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last update: June 30, 2023 is a site containing over 100 stories about the development of the original Macintosh and the people who made it. It's been over twenty years since most of the stories were written; they are historical artifacts in their own right now, officially available under the auspices of the Computer History Museum.

In the long run, the museum can do a much better job than I ever could in maintaining access to them in perpetuity. To help reduce the burden on the museum of hosting and maintaining the site, we're freezing it, so no new stories, comments or rating can be added. It still displays the ratings and comments accumulated over the years, it just can't add new ones now.

One of the requirements of the museum is that the site can no longer run code on the server; otherwise it would need to be maintained as the hosting environment evolves. I rewrote the site in javascript to run in the browser so we could remove all the server support. I tried to keep most of the features, but a few didn't make it across the transition. I also probably added some bugs, which can still be reported to

My initial hope was that would contain many different stories told by multiple points of view, but we never got traction with that, although we tried a few times. Freezing the site feels a little bit sad but also appropriate.

(Original about page)
last update: December 31, 2013 is a web site devoted to collective historical storytelling. It captures and presents sets of related stories that describe interesting events from multiple perspectives, allowing groups of people to recount their shared history in the form of interlinked anecdotes.

The site is structured as a series of projects containing related, interlinked stories. The stories are indexed by their characters and topics, and may be sorted by various criteria. Readers can rate the stories, and add comments, or other stories.

Folklore uses lots of relatively short anecdotes rather than a longer, monolithic narrative because anecdotes are inherently modular and extensible, so the story can be elaborated indefinitely by multiple authors, without compromising their individual voices. Interlinked anecdotes also leverage the definitive characteristic of the web, the link, to form little webs of their own, and be stitched into the greater tapestry of the web itself, in a fashion that's not possible on the printed page.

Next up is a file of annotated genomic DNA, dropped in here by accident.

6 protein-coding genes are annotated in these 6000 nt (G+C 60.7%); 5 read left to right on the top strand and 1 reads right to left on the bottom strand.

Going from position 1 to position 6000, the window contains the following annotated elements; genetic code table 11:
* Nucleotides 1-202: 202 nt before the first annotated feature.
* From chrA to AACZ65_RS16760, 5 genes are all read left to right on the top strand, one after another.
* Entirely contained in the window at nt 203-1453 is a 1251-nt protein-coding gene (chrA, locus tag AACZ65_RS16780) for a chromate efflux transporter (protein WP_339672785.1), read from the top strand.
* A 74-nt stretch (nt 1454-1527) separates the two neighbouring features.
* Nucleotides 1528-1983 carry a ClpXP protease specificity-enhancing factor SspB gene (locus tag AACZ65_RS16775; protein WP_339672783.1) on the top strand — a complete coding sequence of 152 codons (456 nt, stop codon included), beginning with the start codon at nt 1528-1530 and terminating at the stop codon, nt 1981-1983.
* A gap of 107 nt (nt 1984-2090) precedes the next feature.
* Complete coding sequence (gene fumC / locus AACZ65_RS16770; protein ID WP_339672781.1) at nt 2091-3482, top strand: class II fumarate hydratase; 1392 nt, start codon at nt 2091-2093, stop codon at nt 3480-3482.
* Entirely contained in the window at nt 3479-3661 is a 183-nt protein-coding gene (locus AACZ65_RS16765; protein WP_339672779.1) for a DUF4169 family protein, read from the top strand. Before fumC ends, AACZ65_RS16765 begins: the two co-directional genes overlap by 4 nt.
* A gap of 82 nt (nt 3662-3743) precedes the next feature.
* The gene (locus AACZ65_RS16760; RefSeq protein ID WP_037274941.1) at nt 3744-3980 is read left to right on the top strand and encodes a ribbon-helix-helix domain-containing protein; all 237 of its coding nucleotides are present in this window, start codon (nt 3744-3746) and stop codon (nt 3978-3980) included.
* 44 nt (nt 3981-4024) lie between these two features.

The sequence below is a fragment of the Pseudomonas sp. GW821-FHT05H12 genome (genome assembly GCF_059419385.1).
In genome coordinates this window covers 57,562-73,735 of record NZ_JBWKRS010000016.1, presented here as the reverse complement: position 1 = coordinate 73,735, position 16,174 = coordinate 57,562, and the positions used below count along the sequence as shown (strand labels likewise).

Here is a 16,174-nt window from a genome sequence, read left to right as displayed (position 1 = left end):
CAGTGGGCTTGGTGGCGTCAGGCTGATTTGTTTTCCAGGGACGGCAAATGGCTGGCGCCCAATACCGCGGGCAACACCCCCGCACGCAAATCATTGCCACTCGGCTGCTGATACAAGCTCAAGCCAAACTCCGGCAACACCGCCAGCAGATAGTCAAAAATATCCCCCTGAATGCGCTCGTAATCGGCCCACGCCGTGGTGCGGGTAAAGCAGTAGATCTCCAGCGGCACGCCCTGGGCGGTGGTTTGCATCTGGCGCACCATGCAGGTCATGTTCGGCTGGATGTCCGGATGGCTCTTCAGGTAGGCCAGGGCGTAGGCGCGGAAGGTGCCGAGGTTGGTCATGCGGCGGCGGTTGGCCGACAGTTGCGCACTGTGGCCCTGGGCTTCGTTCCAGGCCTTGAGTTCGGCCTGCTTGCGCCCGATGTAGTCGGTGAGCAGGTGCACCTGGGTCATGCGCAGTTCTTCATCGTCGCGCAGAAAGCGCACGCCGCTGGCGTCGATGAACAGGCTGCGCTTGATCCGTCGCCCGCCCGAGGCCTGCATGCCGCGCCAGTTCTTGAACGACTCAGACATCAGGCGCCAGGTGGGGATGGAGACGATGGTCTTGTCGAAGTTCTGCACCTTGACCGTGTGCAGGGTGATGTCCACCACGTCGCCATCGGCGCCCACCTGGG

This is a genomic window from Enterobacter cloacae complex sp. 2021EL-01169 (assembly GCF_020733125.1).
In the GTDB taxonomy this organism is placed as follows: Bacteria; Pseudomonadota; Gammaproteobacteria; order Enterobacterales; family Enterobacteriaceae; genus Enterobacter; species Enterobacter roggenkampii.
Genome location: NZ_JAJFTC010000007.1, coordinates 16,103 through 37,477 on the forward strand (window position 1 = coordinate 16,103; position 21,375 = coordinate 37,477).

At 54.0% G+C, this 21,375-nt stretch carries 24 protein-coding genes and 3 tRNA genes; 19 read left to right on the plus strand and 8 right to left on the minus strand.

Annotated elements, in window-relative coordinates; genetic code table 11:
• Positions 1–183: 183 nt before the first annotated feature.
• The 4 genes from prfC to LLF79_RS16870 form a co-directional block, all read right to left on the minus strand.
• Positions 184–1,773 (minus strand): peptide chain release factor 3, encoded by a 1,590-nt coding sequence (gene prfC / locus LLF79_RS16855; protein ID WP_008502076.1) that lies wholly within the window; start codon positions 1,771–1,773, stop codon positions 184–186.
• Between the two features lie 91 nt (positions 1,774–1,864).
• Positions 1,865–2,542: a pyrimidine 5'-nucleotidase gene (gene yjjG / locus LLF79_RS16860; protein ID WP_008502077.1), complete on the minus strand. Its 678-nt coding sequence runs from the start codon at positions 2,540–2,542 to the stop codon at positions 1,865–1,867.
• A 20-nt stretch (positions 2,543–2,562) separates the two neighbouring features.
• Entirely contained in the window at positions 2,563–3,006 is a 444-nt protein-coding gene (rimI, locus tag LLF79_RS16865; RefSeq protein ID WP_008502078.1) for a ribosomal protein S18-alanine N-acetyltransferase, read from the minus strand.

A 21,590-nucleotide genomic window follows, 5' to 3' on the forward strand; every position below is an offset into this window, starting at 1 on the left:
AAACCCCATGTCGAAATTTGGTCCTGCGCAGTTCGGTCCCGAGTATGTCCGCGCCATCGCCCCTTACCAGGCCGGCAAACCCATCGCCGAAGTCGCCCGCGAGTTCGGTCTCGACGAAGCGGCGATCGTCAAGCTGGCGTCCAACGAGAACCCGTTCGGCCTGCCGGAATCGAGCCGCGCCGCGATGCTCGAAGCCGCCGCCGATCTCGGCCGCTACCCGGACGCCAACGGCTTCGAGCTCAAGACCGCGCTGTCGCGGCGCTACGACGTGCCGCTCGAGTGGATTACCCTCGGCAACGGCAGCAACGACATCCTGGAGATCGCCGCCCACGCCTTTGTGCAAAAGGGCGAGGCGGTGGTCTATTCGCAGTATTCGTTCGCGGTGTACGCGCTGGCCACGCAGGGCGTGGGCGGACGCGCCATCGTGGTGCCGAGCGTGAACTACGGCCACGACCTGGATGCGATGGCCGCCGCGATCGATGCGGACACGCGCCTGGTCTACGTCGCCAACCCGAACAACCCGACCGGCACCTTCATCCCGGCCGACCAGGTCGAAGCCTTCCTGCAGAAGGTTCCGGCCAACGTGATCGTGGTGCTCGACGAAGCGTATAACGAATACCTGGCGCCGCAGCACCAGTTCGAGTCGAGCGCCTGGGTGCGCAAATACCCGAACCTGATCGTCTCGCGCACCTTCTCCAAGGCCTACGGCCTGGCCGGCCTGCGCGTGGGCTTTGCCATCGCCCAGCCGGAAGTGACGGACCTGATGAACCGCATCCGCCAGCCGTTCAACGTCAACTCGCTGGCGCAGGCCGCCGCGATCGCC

The initial version of this site was written in the fall of 2003, running on a single server in my basement. It was ported to run on Google AppEngine in the fall of 2013, so it will perform better when things get busy. I tried to stick with the same basic design and keep the URLs stable, but I took advantage of better browsers and made a few small improvements here and there. I probably introduced some bugs during the port, especially on the authoring side of things, so please send an email to if you spot any that you'd like to see fixed.

Originally, I planned to host a variety of histories on Folklore, but we never got traction with other subjects. Here in 2013 I think there are better alternatives available, so I plan to stick with the current Apple-oriented focus here indefinitely. I hope to add more stories every once in a while, about both the pre-Mac Apple II days and the subsequent long evolution of the Macintosh platform.

Folklore maintains an RSS feed for tracking the latest stories. The url for the feed is

The code behind the Folklore website is a set of scripts written in Python by Andy Hertzfeld. Susan Kare helped with lots of images and the overall look of the site.

Creative Commons License This work is licensed under a Creative Commons License.